Steps to Follow if You Are Involved in a Car Accident

Posted on 09 May 2019 by CarTakeBack

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Unfortunately accidents happen, but lots of Brits aren't sure of what to do if they drive into a parked car, or are involved in a collision. So having an accident in your car, no matter how minor, can be distressing and leave you in a panic.

Here's a guide to what you need to do if you have a crash, bump, scuff or scrape, to make sure that you are safe, any insurance claims are dealt with properly, and that you are acting in accordance to the law.

Hitting a parked car or damaging someone's property

Under the Road Traffic Act (1988): "If you’re driving a motorised vehicle and are involved in an accident which causes damage or injury to another person, vehicle, property or animal, you must stop and give your vehicle registration along with your name and address."

This means that you must leave your details if you dent or scratch a parked car, even if the damage is minimal.

Step 1: Record incident details

Write down the registration of the car you hit, and the time, date and place of the incident.

If there were any witnesses present, take down their details.

If you can, take photographs of your car and what you hit, to show any damage that has been done.

Taking photo of car accident with mobile phone

Step 2: Share your details

Write down your contact details, including your name, phone number and address, and your car's registration, onto a piece of paper. If you are not driving your car, you need to write down the owner's details, too.

Put the details somewhere that is easy for the owner of the other car to spot and not likely to blow away.

Step 3: Inform your insurance company

No matter how minor, even if a claim isn't going to be made, most insurance companies have it written in the policy small print that you must tell them about any incident you have. It is usually stipulated that this needs to be done within 24 hours.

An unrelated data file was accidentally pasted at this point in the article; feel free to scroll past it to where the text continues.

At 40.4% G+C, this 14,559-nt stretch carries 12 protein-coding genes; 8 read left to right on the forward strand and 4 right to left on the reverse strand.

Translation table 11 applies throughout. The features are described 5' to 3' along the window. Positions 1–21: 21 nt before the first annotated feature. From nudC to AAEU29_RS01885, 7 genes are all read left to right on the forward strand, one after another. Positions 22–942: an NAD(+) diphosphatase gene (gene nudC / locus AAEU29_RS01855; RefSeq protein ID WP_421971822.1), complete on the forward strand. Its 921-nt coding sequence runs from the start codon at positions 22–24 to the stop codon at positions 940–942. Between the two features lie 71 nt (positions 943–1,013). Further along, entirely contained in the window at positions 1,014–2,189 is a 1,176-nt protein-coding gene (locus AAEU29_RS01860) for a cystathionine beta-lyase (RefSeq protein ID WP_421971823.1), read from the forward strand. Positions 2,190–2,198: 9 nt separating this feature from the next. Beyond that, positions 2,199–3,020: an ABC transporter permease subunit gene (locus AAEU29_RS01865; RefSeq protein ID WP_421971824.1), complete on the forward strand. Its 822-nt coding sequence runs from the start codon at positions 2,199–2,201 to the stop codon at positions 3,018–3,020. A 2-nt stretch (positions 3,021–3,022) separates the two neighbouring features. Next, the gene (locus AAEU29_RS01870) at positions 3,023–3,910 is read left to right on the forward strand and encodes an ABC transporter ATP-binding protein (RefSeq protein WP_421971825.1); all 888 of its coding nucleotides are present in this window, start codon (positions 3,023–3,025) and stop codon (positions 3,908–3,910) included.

Give them the time, date and location of the incident, and the vehicle registration of any other vehicle involved, and any witness details.

Having a car accident that involves another person

Step 1: Make sure you are safe

If you or anyone else has been injured, you are blocking the road, or you or the car are in a dangerous position that may cause further incident, call 999.

Keep clear of the road and any moving traffic.

If you can move your cars to a point of safety without putting yourself at risk, do so.

Put on your hazard lights, and your warning triangle if you are safe to do so.

Warning triangle on the road

Step 2: Exchange personal details

Give the driver your name, contact details, address, vehicle registration, and insurance company name, if you know it. If you were driving someone else's car, share their details too.

Ask the driver for the same details, and note them down.

Step 3: Record incident details

If there were any witnesses or passengers, take down their name and contact information.

If you can, take photographs of the cars involved, including any damage, and their final positions in the road. Make sure you are safe, out of the way of any moving traffic, whilst doing this.

Step 4: Inform the Police

It's a legal requirement to let the police know of any incident involving another person within 24 hours. Even if the damage is minor, you must report it.

If the police aren't attending the scene, you can report the incident by calling their non-emergency phone number, 101, visiting your local police station, or tell them online via your local police force.

woman on the phone after car crash

Was your car damaged in an accident?

If you have a vehicle that has been deemed unfit for the roads, or is going to cost a fortune to repair after an accident, CarTakeBack will gladly take the vehicle off your hands. See how much you could get to scrap your car instantly, with our free online scrap car quotation. We can collect your damaged car from your home, or from the garage. Just enter your registration and postcode into our online quote form to get started.